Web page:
Obama's team should expand the phrase to "Never waste a good crises, and don't be afraid to create one."

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8. darwin` on July 30, 2009 10:43 AM writes...

C'mon everyone. Don't sweat the small stuff.

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9. goatleggedfellow on July 30, 2009 11:10 AM writes...

@ RB Woodweird- Our exorbitant health plans that we don't see and can't change and tie us to our employers are part of the problem. One of the aspects of the Wyden plan (the only part I know of, admittedly) gets rid of the employer plans and forces the companies to return the expenditure directly back to us so we can choose our own plans. I don't know about your experience in the industry, but I'm tired of losing my health care every time a company collapses.

@ Biobug- Please leave the illegal immigrant debate out of this. We pay for their health care and we always will. We can at least divert it to cheap, preventive care instead of the emergency room.

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10. eugene on July 30, 2009 11:12 AM writes...

Well, Switzerland had a similar system to the US, and changed to a public healthcare system a little while ago. It was a very narrow decision but almost everyone is happy with the outcome now. It doesn't seem to have affected the Swiss pharma giants, but you can always argue that they can make up most of the lost revenue in the US I suppose.

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11. Joel Blow on July 30, 2009 11:23 AM writes...

"every single attempt to run a large state-sponsored heath plan has ended up costing far, far more than even the most pessimistic initial estimates."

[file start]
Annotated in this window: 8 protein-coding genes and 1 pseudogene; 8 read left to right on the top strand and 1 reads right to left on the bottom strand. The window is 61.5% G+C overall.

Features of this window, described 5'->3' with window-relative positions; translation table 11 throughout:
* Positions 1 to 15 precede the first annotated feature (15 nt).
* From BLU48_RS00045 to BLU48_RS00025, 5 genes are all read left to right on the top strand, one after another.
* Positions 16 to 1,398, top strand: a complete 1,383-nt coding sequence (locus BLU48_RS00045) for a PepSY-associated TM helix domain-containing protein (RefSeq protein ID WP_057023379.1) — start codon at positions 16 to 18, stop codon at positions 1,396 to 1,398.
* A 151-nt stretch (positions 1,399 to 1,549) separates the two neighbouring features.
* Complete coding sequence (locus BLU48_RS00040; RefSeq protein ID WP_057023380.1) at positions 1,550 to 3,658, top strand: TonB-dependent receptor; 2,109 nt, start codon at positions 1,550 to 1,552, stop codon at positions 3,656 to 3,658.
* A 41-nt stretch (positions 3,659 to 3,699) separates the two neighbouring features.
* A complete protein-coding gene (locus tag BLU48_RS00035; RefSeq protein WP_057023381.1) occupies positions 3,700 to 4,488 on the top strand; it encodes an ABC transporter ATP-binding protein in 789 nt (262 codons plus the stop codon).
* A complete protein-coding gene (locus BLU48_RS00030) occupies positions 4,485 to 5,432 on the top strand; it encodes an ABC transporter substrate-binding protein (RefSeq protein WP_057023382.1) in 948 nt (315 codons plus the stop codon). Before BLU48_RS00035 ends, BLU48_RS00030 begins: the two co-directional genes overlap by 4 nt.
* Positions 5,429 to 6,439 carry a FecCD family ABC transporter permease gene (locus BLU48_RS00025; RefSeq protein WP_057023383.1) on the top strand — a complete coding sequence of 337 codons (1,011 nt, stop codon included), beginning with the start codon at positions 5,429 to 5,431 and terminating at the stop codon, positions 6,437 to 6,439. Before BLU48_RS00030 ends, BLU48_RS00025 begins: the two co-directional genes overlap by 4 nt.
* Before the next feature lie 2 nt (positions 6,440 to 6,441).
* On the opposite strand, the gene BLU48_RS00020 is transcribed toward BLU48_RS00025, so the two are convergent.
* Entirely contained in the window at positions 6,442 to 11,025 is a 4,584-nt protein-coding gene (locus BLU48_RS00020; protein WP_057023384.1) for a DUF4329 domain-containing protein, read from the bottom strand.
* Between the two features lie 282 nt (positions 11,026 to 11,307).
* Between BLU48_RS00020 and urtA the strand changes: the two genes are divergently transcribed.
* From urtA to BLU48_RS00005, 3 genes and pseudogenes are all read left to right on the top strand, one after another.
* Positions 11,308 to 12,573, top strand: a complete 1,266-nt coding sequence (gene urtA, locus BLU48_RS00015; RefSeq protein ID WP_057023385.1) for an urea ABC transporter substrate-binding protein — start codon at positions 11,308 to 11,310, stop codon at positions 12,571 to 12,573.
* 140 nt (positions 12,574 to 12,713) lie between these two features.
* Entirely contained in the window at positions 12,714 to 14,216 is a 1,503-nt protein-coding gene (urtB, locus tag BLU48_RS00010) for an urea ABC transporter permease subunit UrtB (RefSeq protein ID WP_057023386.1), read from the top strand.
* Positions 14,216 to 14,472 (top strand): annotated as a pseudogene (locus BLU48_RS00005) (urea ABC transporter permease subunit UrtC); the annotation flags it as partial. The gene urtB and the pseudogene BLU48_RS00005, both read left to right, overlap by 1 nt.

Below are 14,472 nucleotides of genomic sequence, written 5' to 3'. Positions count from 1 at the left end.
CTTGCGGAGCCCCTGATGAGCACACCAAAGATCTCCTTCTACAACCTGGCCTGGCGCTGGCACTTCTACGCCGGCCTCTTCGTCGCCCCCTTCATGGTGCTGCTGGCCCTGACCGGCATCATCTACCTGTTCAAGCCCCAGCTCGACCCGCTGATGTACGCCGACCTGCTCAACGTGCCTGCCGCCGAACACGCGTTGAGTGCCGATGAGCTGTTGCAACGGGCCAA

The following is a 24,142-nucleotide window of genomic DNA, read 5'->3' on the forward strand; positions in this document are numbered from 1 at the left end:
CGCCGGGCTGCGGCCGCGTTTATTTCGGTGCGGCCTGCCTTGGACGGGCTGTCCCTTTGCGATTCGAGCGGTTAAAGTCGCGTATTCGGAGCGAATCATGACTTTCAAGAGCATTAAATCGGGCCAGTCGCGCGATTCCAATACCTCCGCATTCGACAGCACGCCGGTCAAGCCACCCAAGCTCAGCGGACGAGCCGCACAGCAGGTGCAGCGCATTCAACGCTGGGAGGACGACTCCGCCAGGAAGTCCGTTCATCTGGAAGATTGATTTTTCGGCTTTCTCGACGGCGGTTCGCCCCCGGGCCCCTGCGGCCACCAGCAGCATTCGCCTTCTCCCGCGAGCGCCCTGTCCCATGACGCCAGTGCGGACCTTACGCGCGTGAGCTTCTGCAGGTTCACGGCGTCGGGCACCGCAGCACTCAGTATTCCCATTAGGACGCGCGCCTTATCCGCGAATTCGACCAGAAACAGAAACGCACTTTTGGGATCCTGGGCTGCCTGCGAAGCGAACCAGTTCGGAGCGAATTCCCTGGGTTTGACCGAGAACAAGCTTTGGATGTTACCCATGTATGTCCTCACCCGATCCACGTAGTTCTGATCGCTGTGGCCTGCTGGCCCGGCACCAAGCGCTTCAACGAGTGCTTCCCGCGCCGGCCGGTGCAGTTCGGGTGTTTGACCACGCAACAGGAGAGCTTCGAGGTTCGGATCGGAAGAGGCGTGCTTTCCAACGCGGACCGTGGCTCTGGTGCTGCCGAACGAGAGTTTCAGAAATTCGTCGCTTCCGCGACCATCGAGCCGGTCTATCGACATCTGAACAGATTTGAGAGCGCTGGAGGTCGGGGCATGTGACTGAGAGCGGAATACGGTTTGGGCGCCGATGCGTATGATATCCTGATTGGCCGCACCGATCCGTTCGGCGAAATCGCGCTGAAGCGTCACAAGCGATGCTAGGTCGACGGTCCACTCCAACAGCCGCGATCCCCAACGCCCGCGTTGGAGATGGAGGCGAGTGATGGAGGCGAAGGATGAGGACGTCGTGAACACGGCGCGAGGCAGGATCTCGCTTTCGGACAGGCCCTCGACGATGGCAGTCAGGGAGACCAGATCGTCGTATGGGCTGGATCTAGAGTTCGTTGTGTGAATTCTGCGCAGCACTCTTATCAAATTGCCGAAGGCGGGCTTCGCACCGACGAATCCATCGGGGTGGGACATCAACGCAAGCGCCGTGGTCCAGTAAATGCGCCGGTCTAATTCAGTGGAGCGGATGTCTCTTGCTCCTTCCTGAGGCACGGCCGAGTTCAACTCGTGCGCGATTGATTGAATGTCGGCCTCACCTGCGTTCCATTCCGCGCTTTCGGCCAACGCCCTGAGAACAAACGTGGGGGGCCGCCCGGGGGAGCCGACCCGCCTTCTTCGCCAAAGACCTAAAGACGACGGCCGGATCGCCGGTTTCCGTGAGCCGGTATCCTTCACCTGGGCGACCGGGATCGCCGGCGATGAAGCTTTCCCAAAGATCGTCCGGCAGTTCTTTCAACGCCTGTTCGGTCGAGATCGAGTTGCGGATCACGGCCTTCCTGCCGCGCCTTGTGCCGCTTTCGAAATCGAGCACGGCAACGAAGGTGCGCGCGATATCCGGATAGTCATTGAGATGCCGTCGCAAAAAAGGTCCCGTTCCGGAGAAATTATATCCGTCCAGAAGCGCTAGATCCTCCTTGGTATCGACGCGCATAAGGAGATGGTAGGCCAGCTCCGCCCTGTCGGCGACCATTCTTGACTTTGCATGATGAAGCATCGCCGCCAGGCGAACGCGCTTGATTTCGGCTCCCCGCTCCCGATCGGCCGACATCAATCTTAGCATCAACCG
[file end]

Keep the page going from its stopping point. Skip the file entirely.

I agree, except for the "state-sponsored" part. The current approach must also be included as failed.

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12. eugene on July 30, 2009 11:25 AM writes...

A really big problem with the US healthcare is that a lot of people are afraid to lose their crappy job simply because they will lose the healthcare. But even with their company healthcare, many are screwed by the copay so badly, that it doesn't really matter anymore.

Get rid of that, and you could stimulate the economy in untold ways as more will be able to start their own business or demand a bigger wage since they are no longer afraid to change health plans where a pre-existing condition will not be covered. There is a lot of underestimation of this phenomenon. Many, many Americans that I've met are scared to death of losing their health coverage and it creates a serious depression to the economy and the entire society when that number gets into the higher 'tens of millions'.